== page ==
Queen Naija’s album, missunderstood, touches the soul in a way that only Black music can.
“I think one day, I was so in my feelings, I was so emotional,” she said to GU regarding the process of writing her highly personal debut. “You may not even be thinking about everything that happened in your life, but when you get emotional, your mind starts to go to everything.”
Queen Naija has been open from the start, with one of her first major songs, “Medicine,” being based on real life events. Her honesty paid off—the official video garnered millions of views in 24 hours and less than six months later, she’d inked a deal with Capitol Records. She then released an EP, toured and took time to tend to her then-growing family, a move that was criticized by people who believe in the idea of instant content.
The singer-songwriter addressed this on the intro of missunderstoood, compiling negative takes from social media into a single track. She doesn’t take the hate seriously though because she understands people are only bold enough to say certain things behind a screen. “Ain’t nobody gone say that to my face,” Queen Naija said knowingly, recalling all the times people approached her in public with no openly malicious intent. “Maybe they just wanted to get a picture,” she said on second thought, but her original point still remained.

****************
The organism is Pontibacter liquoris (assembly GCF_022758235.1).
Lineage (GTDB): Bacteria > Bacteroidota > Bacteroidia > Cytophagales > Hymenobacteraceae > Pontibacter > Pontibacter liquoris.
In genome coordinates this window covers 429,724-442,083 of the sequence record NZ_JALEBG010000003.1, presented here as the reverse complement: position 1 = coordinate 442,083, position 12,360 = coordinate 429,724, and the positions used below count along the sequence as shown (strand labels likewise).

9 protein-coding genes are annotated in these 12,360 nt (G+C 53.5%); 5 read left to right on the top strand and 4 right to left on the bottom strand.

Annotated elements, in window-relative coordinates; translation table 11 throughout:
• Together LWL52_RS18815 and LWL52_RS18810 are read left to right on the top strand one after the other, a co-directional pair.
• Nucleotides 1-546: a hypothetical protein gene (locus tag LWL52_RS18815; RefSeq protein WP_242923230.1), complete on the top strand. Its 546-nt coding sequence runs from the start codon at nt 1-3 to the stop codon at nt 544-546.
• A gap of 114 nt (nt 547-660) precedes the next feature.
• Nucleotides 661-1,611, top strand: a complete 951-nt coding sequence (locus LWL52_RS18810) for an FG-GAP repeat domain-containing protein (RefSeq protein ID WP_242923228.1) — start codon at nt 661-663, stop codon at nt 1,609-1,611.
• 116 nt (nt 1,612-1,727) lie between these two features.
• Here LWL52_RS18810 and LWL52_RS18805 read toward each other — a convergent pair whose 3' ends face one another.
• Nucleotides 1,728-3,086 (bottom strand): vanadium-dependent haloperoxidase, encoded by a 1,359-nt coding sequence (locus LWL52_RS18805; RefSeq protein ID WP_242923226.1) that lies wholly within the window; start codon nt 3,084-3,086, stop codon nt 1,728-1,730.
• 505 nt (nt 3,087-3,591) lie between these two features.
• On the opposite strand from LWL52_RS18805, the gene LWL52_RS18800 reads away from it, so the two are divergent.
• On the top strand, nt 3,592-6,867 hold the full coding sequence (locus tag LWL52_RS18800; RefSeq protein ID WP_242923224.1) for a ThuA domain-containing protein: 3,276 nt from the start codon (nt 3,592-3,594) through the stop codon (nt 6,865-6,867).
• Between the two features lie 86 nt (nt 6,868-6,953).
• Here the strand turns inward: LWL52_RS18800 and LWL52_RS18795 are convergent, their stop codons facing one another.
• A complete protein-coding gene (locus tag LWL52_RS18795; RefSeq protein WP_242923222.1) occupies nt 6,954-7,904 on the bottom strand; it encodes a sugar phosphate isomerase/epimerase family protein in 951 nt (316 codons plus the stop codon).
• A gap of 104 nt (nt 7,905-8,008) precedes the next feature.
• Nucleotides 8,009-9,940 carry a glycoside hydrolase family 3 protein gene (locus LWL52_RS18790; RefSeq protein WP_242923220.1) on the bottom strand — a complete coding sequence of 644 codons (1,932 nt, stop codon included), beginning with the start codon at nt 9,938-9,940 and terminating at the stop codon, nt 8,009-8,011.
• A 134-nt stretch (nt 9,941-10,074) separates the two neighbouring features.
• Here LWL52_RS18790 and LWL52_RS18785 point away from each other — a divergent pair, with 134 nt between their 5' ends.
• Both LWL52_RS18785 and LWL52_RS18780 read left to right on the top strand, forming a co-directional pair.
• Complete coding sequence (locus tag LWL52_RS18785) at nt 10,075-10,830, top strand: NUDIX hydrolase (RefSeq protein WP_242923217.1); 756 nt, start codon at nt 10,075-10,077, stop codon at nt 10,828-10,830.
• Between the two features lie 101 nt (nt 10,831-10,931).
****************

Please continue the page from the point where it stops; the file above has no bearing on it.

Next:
Though it effortlessly leans into slower cuts, Queen Naija’s album has some high energy, empowering moments as well, one of them being “Bitter” with Atlanta’s Mulatto. She was immediately impressed by the rapper’s verse, calling it her favorite part of the song. “She slid!,” the singer said with a wide smile. “Every time that comes on, I rap like I’m a rapper.”
Missunderstood features a number of prominent acts, like Russ, Pretty Vee, Lil Durk and Lucky Daye. Queen refers to the mixing of classic, relationship-based material with modern situations and artists “new-stalgic.”
The 25-year-old mother of two takes credit for writing the majority of the album’s material, noting that while she worked with songwriters like London Jae (Tinashe, Moneybagg Yo), she primarily relied on herself. “All of the really personal songs, like ‘Too Much To Say,’ ‘Butterflies Pt. 2,’ ‘Pretend,’ and ‘Pressure,’ I wrote them myself,” she commented. Her willingness to be vulnerable is what makes her work resonate so deeply and what allows missunderstood to serve as one of this year’s classic albums.
Missunderstood is out now.
Photo credit: Capitol Record